by Admin
Updated: May 16, 2019

A quick and easy introduction to spreadsheets which are extremely useful in financial applications

Spreadsheets in their most basic form show numerical data in a grid where each cell can contain either data (such as a number or text) or some kind of calculation (in which case the result, as a number or text, is displayed). They are extremely useful in financial applications, particularly what if scenarios where laborious calculations would otherwise have to be repeated multiple times.

“Spread-sheets” were originally large sheets of paper spread on a desk providing space to write all the numbers involved in a lengthy calculation. The first computerized spreadsheet program was VisiCalc on the Apple II in 1979. It overcame the limitations of small low-resolution displays with the computer’s ability to scroll.


Here is a simple spreadsheet you can play with. Basic functionality is obvious, e.g. =a2+b2 and more complicated functionality can be achieved using Javascript expressions, e.g. 32 is achieved using =Math.pow(3,2) instead of =3^2.

This sandbox spreadsheet uses localStorage to save your work, i.e. it won’t be lost if you navigate away from the page but no cookies are used and nothing is sent from your browser.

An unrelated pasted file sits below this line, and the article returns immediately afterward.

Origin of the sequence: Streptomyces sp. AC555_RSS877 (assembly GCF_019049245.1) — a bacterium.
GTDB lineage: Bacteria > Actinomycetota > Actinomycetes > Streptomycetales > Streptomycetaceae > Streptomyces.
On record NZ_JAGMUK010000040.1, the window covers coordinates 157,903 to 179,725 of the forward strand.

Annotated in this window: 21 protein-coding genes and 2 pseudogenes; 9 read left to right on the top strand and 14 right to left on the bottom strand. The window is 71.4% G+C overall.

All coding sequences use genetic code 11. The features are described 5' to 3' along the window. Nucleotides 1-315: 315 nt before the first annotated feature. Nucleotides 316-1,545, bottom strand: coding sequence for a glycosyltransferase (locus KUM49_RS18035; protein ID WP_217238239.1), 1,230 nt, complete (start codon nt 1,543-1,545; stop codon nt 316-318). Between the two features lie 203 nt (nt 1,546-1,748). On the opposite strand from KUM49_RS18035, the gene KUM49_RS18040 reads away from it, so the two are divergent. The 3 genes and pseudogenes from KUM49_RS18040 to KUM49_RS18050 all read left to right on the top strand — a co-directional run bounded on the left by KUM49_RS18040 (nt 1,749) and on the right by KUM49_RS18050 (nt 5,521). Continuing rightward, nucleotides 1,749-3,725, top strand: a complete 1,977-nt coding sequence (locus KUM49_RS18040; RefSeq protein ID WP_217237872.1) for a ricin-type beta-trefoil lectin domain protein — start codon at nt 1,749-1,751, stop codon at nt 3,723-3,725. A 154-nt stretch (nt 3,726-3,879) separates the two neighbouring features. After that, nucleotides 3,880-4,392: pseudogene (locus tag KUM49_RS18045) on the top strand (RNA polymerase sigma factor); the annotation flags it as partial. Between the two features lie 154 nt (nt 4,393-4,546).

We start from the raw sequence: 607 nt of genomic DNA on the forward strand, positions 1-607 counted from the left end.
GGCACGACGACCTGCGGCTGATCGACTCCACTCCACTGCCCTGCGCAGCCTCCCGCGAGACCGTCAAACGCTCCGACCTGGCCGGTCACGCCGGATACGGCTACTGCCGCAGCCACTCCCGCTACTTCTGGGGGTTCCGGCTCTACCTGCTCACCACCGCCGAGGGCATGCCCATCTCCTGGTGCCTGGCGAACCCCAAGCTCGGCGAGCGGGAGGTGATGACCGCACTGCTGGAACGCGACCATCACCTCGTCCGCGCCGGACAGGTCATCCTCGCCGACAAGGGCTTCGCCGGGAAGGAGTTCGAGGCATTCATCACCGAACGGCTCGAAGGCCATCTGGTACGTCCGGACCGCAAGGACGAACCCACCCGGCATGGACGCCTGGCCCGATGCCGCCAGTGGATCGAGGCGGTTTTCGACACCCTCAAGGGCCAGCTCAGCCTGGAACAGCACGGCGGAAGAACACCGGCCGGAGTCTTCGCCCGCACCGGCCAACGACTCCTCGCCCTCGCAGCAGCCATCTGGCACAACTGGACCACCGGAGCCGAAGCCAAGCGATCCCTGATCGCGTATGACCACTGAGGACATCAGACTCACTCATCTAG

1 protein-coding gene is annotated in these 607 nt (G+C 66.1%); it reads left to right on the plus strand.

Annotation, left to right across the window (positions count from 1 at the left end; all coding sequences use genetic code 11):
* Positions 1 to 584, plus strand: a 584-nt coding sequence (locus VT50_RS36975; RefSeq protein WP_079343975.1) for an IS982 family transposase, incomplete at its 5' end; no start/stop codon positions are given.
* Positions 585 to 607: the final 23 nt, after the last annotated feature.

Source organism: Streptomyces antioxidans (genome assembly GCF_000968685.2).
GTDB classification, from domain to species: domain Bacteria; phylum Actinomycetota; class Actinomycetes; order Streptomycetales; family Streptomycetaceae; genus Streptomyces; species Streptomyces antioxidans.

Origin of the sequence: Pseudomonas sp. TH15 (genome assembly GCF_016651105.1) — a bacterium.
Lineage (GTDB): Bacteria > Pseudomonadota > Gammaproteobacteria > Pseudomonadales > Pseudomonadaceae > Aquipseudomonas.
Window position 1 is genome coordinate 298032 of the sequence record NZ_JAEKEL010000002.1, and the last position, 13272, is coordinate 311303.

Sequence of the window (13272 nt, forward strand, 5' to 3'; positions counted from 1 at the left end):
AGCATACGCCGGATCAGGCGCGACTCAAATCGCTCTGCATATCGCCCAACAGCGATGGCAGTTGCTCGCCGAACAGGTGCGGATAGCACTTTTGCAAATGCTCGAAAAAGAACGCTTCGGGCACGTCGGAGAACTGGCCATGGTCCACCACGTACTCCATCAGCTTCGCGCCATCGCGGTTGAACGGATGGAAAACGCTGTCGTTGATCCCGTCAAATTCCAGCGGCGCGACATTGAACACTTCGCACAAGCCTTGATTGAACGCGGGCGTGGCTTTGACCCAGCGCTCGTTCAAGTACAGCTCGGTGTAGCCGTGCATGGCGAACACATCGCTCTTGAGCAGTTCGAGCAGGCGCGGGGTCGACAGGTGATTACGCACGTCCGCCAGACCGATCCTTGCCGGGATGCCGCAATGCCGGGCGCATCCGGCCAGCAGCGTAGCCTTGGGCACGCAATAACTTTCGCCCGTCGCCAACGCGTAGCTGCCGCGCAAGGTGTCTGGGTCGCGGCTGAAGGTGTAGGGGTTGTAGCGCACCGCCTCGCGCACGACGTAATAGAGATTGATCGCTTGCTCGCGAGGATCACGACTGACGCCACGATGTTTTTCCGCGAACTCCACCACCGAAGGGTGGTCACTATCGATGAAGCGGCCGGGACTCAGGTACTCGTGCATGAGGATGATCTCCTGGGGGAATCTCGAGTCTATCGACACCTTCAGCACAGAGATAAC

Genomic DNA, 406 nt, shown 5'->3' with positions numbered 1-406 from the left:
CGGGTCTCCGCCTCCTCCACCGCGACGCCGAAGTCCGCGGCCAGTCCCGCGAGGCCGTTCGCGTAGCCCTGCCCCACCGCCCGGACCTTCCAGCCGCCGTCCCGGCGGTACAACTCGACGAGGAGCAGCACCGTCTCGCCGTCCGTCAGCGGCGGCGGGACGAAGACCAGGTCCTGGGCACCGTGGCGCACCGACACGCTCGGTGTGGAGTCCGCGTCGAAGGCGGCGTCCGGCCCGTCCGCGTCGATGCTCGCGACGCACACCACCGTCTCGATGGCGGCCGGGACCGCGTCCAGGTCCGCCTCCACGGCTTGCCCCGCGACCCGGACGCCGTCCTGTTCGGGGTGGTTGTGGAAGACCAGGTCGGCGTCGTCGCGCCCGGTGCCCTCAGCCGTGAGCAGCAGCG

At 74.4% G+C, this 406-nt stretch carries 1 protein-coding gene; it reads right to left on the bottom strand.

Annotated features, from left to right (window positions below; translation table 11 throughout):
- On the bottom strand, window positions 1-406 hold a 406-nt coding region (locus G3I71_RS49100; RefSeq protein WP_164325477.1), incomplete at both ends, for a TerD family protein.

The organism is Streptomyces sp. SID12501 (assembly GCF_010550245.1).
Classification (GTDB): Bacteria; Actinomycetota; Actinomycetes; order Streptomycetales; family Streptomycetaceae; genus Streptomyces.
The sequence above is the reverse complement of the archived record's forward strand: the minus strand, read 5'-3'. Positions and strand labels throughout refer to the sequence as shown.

Type or load the contents of the table below into the sandbox spreadsheet above for a simple working example.


This example uses data & formulae to plan a nice evening out, starting with a fixed amount of cash and showing a warning if the cash runs out.

Column A contains only text. Column B contains numbers and numerical calculations. Column C contains an algebraic formula for updating the sum of cash + expenditure. Column D contains some if-then-else logic written in Javascript because that’s what the sandbox spreadsheet uses.

Note that =IF(C2>0,"Ok","Warning!") is what normal spreadsheets would typically need in Column D.

Tips & tricks

The ENTER key: Most spreadsheets will by default move the focus down a cell when you press the Enter key. If (like me) you find this annoying, you can usually disable it. For example, in LibreOffice, Tools » Options » LibreOffice Calc » General » Press Enter to move selection = unchecked.

Offset: If you’re using a running total type of formula like the one in the example and you change the order of the rows (cut, insert & paste), your formulas will get broken. Most normal spreadsheet programs allow the use of offset cell references which don’t get broken, e.g. =c1+b2 in cell c2 becomes =OFFSET(c2,-1,)+b2.

Bad practices

Spreadsheets have many built-in functions. It is bad practice to use functions you don’t fully understand.

Spreadsheets are tools. Sending them out to staff as reports, to customers as order forms etc. is bad practice.

Spreadsheets can be very powerful, but sharing them outside your workgroup and still requiring everyone to have the latest version of the software you use is bad practice. If you must do this, keep the sheets as simple as possible and use Open Document ods format.

More info

“A Spreadsheet Way of Knowledge” at medium.com

The following are links to popular spreadsheet programs you can use online and/or install on your device:

Google Sheets Microsoft Excel Online Apache OpenOffice LibreOffice

Internal links

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